For something not to be fully known it follows that it is not unknown. You simply cannot not have both. But what does it take for something to persist as manifest obscurity through and through? This question might seem as speculative as its premise appears contrived. But to a growing number of urban residents in cities across the world, it does capture a certain register of their everyday engagements with each other and with the transversal ordering mechanisms, which inconsistently insist on consistency across variegated social and spatial orderings. We think here of “estates” in European cities and the disrupted connections that often link their inhabitants to the spaces of their habitation. Drawing upon the “estate”–which covers a range of housing situations, from social housing to private “affordable” housing to migrant hostels and encampments–we want to examine the ways in which the conventional modes of settlement are by definition unsettling, of the ways in which the composition of inhabitants–who they are and what they are capable of doing–instead of being domesticated by the “estate”, are subject to a process of continuous recomposing, often without any destination in the minds of policymakers, brokers, managers, activists or residents themselves.
Wed 30 September
Re-tooling Mobilisation and Advocacy in Contexts of Massive Urbanisation
Co-convened with the American University of Cairo
Throughout the global south, many urban regions have become massive. In the familiar renditions of this notion, urban regions, mushrooming in population and spatial footprints, teeter close to chaos, environmental disaster, and ungovernability. Populations are being reshuffled, moved from one area to the other, something which an extensive landscape of built projects that never really worked has allowed as buildings are repurposed for other uses as they also take advantage of contiguities with new developments—sub-cities, new industrial zones and logistical centres. The sheer heterogeneity of developments at all scales, from thousands of small developers to large real estate corporations have equipped regions with a large volume of warehouses, housing estates, mega residential developments, industrial zones, commercial centres, and small enterprise districts that either never got off the ground, only partially fulfilled the intended functions or rates of occupancy, or quickly fell apart.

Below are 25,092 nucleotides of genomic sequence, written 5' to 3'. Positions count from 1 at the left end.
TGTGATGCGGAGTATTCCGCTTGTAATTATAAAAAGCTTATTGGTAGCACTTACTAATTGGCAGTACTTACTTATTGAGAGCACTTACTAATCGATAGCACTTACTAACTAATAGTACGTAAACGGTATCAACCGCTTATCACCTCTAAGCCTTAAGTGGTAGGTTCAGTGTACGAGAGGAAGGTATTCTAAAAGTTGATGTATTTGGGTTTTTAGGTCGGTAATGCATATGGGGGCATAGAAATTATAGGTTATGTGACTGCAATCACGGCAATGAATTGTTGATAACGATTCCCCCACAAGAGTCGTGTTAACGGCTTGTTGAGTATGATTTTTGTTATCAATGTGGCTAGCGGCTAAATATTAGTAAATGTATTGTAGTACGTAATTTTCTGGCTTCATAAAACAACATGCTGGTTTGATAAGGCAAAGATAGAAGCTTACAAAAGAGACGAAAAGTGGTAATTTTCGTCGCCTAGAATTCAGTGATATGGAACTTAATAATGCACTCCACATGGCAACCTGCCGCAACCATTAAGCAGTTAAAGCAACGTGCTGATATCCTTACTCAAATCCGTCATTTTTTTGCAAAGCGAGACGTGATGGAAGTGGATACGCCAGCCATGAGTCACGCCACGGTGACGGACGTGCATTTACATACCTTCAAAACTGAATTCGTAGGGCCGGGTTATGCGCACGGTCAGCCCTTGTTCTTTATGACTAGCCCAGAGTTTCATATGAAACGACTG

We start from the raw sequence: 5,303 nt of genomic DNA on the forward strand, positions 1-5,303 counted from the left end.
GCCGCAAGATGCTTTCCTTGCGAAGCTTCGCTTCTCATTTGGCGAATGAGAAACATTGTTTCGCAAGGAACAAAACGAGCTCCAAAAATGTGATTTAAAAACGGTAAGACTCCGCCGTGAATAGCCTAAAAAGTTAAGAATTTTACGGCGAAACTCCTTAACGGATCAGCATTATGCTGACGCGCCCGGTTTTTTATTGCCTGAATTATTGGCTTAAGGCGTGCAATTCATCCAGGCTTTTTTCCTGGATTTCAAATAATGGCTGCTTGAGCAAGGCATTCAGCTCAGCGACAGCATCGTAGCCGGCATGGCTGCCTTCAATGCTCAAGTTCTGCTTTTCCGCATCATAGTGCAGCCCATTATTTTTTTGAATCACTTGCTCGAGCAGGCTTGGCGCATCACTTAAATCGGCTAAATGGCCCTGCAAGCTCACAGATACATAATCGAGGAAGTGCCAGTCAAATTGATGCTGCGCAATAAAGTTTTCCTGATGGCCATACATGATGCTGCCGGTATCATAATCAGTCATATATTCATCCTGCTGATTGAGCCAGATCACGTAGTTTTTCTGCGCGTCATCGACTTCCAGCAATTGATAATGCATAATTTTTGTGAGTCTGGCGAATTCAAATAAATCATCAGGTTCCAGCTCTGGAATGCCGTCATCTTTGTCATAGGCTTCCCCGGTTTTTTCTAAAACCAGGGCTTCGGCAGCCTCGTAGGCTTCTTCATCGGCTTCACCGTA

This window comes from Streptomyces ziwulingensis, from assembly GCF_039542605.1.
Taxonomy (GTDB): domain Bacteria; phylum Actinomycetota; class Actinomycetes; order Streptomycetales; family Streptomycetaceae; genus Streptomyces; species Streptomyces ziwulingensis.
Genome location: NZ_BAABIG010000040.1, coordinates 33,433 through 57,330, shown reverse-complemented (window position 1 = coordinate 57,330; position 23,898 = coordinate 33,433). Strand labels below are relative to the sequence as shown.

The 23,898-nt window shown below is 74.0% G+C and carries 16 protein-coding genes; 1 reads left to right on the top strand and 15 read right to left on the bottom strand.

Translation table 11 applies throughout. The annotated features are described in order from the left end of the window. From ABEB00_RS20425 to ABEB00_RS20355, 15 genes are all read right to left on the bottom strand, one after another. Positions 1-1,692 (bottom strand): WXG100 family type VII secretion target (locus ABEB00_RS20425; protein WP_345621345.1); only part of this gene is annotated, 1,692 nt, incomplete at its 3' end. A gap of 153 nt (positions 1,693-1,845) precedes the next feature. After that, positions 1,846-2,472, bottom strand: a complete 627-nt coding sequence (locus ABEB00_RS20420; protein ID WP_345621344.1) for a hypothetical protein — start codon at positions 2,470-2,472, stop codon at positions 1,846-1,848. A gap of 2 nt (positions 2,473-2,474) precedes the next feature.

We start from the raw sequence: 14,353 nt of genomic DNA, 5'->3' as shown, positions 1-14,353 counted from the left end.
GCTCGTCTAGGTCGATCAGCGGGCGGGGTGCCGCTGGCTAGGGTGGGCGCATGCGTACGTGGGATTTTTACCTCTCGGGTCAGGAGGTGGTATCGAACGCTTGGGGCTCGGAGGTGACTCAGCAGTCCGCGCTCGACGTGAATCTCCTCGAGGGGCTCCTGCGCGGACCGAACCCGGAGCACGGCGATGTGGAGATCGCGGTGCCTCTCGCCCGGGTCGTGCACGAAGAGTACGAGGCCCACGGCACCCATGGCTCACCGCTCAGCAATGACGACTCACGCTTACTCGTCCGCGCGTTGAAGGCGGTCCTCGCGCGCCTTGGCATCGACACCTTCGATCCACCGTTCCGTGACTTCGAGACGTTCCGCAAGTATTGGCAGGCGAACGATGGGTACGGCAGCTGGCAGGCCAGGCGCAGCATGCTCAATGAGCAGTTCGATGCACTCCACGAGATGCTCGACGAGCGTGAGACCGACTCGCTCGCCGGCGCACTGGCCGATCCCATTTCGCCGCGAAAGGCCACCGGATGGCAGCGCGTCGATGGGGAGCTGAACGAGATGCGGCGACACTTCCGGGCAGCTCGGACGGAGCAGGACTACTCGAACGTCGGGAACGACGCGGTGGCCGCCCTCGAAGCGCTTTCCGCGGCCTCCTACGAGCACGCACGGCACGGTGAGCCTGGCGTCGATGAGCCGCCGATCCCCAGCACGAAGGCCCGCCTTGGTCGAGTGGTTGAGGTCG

When these ‘projects’ are coupled with large swathes of squatter settlements, temporary migrant housing, and the conversion of older residential neighbourhoods into mass boarding houses, it is possible to grasp the extensiveness of a circulating population that anchors residency across multiple tenuous residencies, remains completely unanchored in serial short terms occupancies, or is continuously displaced as a function of different instantiations of urban renewal, the migration of employment opportunities, or an increasingly opportunistic-cantered sensibility of residents themselves. Yet, massiveness may be the very thing that provides a kind of ‘safety net’. All kinds of discrepant environments become momentary bastions of largely improvised collectivity, where people try to make some functional use of each other without any pretence of long-term commitments. Momentary, sporadic, and makeshift become the defining metaphors of many collective formations. In conditions of anticipated intensifications of displacement, enforced mobilities, temporary residence, heightened reliance on extended family networks, and the reworking of solidarities, what does a progressive urban politics look like? How can it address the massiveness of the urban in its two countervailing connotations, as debilitating disregard and collective lives worth living trying to be born?